Dental Crowns Made in China May Contain Lead
Dentists who use lower-priced, and potentially deadly, crowns and dentures from China may be putting their patients at risk. The dental restorations are sometimes made in unlicensed laboratories and might contain dangerous levels of lead, dental experts have warned.
In the U.S., four cases of lead poisoning have been linked to Chinese dental restorations. An independent laboratory test showed that a few porcelain crowns contained over 200 times acceptable levels of the toxic metal.
Fears over the lead content of crowns, veneers, bridges and dentures became reality when a 73-year- old woman in Ohio became ill after having a crown made in China placed in her mouth.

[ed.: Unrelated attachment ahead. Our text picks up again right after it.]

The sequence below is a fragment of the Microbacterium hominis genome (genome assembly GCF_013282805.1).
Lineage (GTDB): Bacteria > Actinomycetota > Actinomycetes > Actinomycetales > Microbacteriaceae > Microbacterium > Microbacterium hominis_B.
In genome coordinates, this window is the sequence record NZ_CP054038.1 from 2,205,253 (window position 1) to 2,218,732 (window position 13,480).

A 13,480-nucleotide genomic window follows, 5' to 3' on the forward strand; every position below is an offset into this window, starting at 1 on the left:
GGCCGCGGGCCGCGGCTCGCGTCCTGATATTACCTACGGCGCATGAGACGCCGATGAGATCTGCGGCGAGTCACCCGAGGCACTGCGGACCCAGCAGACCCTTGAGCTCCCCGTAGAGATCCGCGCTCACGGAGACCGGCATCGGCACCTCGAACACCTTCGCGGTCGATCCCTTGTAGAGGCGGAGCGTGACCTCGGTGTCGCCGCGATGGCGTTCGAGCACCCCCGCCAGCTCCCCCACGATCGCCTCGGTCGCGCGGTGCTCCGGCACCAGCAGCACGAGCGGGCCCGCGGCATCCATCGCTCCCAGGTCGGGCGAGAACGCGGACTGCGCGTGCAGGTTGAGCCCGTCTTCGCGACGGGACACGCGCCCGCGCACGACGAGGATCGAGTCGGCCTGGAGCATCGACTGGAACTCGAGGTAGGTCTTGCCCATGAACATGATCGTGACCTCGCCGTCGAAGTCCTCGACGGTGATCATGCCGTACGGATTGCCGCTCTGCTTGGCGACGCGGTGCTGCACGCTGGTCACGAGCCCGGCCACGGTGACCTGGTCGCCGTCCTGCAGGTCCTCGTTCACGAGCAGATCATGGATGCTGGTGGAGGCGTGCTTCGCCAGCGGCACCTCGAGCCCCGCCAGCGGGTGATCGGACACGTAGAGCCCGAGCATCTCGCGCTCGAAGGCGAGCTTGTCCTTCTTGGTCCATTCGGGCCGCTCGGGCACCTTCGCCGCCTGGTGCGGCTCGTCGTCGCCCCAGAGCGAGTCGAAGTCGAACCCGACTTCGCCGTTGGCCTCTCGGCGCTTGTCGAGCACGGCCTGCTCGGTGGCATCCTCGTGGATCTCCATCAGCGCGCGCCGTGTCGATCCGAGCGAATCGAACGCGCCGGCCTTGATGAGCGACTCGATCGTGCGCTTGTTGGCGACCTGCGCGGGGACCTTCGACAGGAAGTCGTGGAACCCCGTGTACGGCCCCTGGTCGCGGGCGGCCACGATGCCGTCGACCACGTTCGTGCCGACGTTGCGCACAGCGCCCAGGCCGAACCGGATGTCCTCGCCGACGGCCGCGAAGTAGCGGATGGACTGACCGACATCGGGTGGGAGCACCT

In other tests on Chinese porcelain restorations, it was revealed that some had high levels of lead. That forced the U.S. National Association of Dental Laboratories to issue a warning to dental patients across the U.S..
Restorations made in China now make up 5% of the dental restoration market, compared with less than 1% just three years ago.
There have been concerns about other products made in the country, which is widely regarded as an emerging economic powerhouse.